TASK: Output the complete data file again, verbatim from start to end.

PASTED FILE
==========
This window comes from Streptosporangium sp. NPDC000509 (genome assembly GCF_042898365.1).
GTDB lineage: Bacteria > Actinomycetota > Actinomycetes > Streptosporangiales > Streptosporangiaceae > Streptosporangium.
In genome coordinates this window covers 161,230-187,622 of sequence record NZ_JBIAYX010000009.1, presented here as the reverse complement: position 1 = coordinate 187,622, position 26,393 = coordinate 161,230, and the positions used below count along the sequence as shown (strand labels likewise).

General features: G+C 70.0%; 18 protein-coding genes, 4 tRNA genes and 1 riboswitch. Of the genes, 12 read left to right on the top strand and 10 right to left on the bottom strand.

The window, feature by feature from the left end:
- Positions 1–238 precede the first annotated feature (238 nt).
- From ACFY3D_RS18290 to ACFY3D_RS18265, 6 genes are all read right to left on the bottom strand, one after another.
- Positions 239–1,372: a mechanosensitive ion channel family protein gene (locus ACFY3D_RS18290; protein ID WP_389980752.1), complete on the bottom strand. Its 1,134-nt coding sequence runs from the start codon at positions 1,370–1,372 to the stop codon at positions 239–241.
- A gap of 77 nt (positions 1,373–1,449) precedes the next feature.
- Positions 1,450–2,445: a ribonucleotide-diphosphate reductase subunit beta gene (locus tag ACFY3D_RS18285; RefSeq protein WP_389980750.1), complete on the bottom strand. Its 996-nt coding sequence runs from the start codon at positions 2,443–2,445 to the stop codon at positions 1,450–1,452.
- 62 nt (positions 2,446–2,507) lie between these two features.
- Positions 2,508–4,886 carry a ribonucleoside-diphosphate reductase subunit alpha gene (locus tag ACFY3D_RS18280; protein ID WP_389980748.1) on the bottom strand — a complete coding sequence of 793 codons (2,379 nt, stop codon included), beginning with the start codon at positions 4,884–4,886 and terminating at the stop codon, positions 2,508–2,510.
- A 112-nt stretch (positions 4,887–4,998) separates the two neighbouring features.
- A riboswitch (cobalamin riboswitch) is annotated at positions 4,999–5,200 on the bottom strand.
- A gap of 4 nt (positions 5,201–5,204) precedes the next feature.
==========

This window comes from Streptosporangium sp. NPDC000509 (genome assembly GCF_042898365.1).
GTDB lineage: Bacteria > Actinomycetota > Actinomycetes > Streptosporangiales > Streptosporangiaceae > Streptosporangium.
In genome coordinates this window covers 161,230-187,622 of sequence record NZ_JBIAYX010000009.1, presented here as the reverse complement: position 1 = coordinate 187,622, position 26,393 = coordinate 161,230, and the positions used below count along the sequence as shown (strand labels likewise).

General features: G+C 70.0%; 18 protein-coding genes, 4 tRNA genes and 1 riboswitch. Of the genes, 12 read left to right on the top strand and 10 right to left on the bottom strand.

The window, feature by feature from the left end:
- Positions 1–238 precede the first annotated feature (238 nt).
- From ACFY3D_RS18290 to ACFY3D_RS18265, 6 genes are all read right to left on the bottom strand, one after another.
- Positions 239–1,372: a mechanosensitive ion channel family protein gene (locus ACFY3D_RS18290; protein ID WP_389980752.1), complete on the bottom strand. Its 1,134-nt coding sequence runs from the start codon at positions 1,370–1,372 to the stop codon at positions 239–241.
- A gap of 77 nt (positions 1,373–1,449) precedes the next feature.
- Positions 1,450–2,445: a ribonucleotide-diphosphate reductase subunit beta gene (locus tag ACFY3D_RS18285; RefSeq protein WP_389980750.1), complete on the bottom strand. Its 996-nt coding sequence runs from the start codon at positions 2,443–2,445 to the stop codon at positions 1,450–1,452.
- 62 nt (positions 2,446–2,507) lie between these two features.
- Positions 2,508–4,886 carry a ribonucleoside-diphosphate reductase subunit alpha gene (locus tag ACFY3D_RS18280; protein ID WP_389980748.1) on the bottom strand — a complete coding sequence of 793 codons (2,379 nt, stop codon included), beginning with the start codon at positions 4,884–4,886 and terminating at the stop codon, positions 2,508–2,510.
- A 112-nt stretch (positions 4,887–4,998) separates the two neighbouring features.
- A riboswitch (cobalamin riboswitch) is annotated at positions 4,999–5,200 on the bottom strand.
- A gap of 4 nt (positions 5,201–5,204) precedes the next feature.